The Lounge is rated PG. If you're about to post something you wouldn't want your
kid sister to read then don't post it. No flame wars, no abusive conduct, no programming
questions and please don't post ads.
I understand what you posted, it's just not relevant to my question. I know how to use Google, but I asked about a specific style of training. Telling me about Google doesn't in any way answer my question.
If it's not broken, fix it until it is.
Everything makes sense in someone's mind.
Ya can't fix stupid.
Some people can only learn with a live person to force ideas down their throat (not implying Kevin is one). This is one of my major gripes with college. All it teaches you is to be force-fed and regurgitate that onto tests which is the antithesis of the most important traits for software development in my opinion - problem-solving and critical-thinking.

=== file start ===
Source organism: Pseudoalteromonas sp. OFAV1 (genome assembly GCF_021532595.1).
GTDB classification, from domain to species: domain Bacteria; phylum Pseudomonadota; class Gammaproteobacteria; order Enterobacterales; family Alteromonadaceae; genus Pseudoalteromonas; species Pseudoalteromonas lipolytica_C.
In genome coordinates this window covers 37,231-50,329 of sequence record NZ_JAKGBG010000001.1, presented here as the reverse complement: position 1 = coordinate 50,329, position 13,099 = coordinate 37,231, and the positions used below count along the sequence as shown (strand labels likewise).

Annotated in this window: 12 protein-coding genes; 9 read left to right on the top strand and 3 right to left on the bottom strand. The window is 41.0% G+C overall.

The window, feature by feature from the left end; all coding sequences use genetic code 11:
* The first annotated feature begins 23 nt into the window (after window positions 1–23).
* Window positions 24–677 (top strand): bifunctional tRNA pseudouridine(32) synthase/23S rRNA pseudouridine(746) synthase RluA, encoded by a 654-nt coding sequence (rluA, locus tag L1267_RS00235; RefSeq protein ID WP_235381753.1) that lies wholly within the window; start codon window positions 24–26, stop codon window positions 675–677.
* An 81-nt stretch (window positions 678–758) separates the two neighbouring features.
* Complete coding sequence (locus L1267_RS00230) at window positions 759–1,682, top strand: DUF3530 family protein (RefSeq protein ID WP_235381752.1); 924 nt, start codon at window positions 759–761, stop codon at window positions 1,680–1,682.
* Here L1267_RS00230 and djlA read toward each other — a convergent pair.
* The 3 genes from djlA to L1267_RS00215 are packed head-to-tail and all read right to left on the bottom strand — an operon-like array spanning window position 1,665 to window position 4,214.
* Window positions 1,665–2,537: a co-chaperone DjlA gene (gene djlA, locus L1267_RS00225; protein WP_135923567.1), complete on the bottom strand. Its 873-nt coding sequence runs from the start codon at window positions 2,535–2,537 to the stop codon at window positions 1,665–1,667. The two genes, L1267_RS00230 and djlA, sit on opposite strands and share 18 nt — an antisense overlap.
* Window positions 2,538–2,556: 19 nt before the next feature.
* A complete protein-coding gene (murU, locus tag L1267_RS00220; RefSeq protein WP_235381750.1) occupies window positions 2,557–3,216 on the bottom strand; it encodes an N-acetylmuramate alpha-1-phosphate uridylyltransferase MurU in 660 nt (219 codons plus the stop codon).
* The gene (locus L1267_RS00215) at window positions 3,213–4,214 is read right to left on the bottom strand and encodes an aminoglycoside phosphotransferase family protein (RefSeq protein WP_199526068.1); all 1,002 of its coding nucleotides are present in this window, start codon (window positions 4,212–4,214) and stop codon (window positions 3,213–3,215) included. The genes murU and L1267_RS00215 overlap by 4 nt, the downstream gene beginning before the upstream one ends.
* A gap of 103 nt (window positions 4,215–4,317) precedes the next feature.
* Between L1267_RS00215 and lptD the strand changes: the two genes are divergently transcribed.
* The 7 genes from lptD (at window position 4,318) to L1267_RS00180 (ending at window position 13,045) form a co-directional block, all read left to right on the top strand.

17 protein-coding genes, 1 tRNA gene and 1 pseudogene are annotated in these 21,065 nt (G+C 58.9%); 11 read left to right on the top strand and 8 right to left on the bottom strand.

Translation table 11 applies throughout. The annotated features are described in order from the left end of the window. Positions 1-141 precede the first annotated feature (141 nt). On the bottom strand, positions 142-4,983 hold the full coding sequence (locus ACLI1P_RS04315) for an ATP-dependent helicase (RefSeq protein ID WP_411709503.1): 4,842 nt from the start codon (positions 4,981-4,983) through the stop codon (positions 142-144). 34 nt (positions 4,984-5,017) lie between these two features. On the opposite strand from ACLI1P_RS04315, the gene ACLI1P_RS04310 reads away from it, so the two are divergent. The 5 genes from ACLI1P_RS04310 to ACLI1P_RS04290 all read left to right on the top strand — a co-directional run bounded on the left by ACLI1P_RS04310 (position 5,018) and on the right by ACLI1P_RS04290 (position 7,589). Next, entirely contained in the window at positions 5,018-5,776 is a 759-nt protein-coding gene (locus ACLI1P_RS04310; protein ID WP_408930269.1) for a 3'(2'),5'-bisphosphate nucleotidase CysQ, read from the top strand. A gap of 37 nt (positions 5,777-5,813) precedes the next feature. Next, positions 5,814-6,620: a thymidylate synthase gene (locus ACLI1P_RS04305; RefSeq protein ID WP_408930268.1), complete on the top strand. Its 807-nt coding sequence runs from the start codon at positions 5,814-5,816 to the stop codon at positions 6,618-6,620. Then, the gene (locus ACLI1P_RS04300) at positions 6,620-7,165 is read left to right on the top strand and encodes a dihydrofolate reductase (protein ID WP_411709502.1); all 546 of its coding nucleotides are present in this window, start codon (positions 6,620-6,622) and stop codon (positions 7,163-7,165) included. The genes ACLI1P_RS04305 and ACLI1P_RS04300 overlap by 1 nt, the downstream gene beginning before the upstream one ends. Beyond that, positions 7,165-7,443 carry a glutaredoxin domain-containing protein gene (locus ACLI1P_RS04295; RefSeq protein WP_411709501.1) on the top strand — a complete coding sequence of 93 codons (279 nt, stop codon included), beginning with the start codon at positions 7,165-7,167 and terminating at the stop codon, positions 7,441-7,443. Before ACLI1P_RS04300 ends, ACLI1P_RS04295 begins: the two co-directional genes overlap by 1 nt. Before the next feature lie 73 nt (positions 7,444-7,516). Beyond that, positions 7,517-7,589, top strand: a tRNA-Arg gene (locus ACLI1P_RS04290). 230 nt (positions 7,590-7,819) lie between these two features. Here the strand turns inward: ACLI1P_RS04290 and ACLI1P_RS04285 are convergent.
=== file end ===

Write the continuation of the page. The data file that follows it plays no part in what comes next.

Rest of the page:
Most notably, in graduate school, we all had to write a research proposal that was completely unrelated to what we were doing. And both that, and later on, the thesis oral exam, would include challenge questions from the faculty. Sometimes they were wrong and knew it: would you stand up on your own two legs and argue back? Sometime, in fact, they were even wrong. Your turn to teach them. Actually, ditto for each students research presentation - it was actually something they were looking for.
On the other hand, my experiences in psych 101/102 fully agree with your case. That, however, isn't science, so I don't count it for anything.
Problem solving and critical thinking: The former? I think that's heavily an inborn ability, for a good problem solver has imagination; the latter, a sign of confidence that what you heard/read isn't to be taken without a thought.
If there's a special character in one than it didn't make it through the cut-and-paste.
If it identified one or the other as other than English (Google took a shot at French at one point) then you just got to look more carefully.